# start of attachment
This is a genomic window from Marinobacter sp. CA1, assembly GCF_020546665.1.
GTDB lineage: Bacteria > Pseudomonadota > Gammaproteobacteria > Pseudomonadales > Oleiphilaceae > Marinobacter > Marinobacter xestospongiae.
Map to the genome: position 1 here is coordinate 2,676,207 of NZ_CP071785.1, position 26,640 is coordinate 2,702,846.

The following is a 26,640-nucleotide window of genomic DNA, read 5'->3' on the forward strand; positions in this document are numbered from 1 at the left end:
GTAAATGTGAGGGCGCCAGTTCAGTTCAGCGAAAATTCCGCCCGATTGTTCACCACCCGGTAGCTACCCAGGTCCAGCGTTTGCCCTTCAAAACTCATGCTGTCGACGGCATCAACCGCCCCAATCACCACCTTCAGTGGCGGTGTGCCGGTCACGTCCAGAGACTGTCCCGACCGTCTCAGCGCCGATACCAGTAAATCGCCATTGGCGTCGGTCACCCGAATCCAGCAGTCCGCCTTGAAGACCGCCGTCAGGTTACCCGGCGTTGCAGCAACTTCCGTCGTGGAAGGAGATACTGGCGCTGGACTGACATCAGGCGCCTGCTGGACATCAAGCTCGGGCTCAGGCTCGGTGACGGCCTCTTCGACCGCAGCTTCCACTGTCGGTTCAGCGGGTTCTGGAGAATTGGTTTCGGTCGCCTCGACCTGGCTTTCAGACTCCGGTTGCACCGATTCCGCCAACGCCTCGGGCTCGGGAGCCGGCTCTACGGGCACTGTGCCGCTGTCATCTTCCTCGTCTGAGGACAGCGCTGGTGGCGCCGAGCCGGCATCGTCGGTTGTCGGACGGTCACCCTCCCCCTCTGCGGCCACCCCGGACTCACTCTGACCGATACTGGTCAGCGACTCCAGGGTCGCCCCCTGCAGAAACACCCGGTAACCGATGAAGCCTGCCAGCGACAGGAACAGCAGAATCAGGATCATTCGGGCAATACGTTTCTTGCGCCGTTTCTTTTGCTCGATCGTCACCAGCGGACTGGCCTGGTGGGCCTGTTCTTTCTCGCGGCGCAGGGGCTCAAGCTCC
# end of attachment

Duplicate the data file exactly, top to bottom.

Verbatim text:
This is a genomic window from Marinobacter sp. CA1, assembly GCF_020546665.1.
GTDB lineage: Bacteria > Pseudomonadota > Gammaproteobacteria > Pseudomonadales > Oleiphilaceae > Marinobacter > Marinobacter xestospongiae.
Map to the genome: position 1 here is coordinate 2,676,207 of NZ_CP071785.1, position 26,640 is coordinate 2,702,846.

The following is a 26,640-nucleotide window of genomic DNA, read 5'->3' on the forward strand; positions in this document are numbered from 1 at the left end:
GTAAATGTGAGGGCGCCAGTTCAGTTCAGCGAAAATTCCGCCCGATTGTTCACCACCCGGTAGCTACCCAGGTCCAGCGTTTGCCCTTCAAAACTCATGCTGTCGACGGCATCAACCGCCCCAATCACCACCTTCAGTGGCGGTGTGCCGGTCACGTCCAGAGACTGTCCCGACCGTCTCAGCGCCGATACCAGTAAATCGCCATTGGCGTCGGTCACCCGAATCCAGCAGTCCGCCTTGAAGACCGCCGTCAGGTTACCCGGCGTTGCAGCAACTTCCGTCGTGGAAGGAGATACTGGCGCTGGACTGACATCAGGCGCCTGCTGGACATCAAGCTCGGGCTCAGGCTCGGTGACGGCCTCTTCGACCGCAGCTTCCACTGTCGGTTCAGCGGGTTCTGGAGAATTGGTTTCGGTCGCCTCGACCTGGCTTTCAGACTCCGGTTGCACCGATTCCGCCAACGCCTCGGGCTCGGGAGCCGGCTCTACGGGCACTGTGCCGCTGTCATCTTCCTCGTCTGAGGACAGCGCTGGTGGCGCCGAGCCGGCATCGTCGGTTGTCGGACGGTCACCCTCCCCCTCTGCGGCCACCCCGGACTCACTCTGACCGATACTGGTCAGCGACTCCAGGGTCGCCCCCTGCAGAAACACCCGGTAACCGATGAAGCCTGCCAGCGACAGGAACAGCAGAATCAGGATCATTCGGGCAATACGTTTCTTGCGCCGTTTCTTTTGCTCGATCGTCACCAGCGGACTGGCCTGGTGGGCCTGTTCTTTCTCGCGGCGCAGGGGCTCAAGCTCC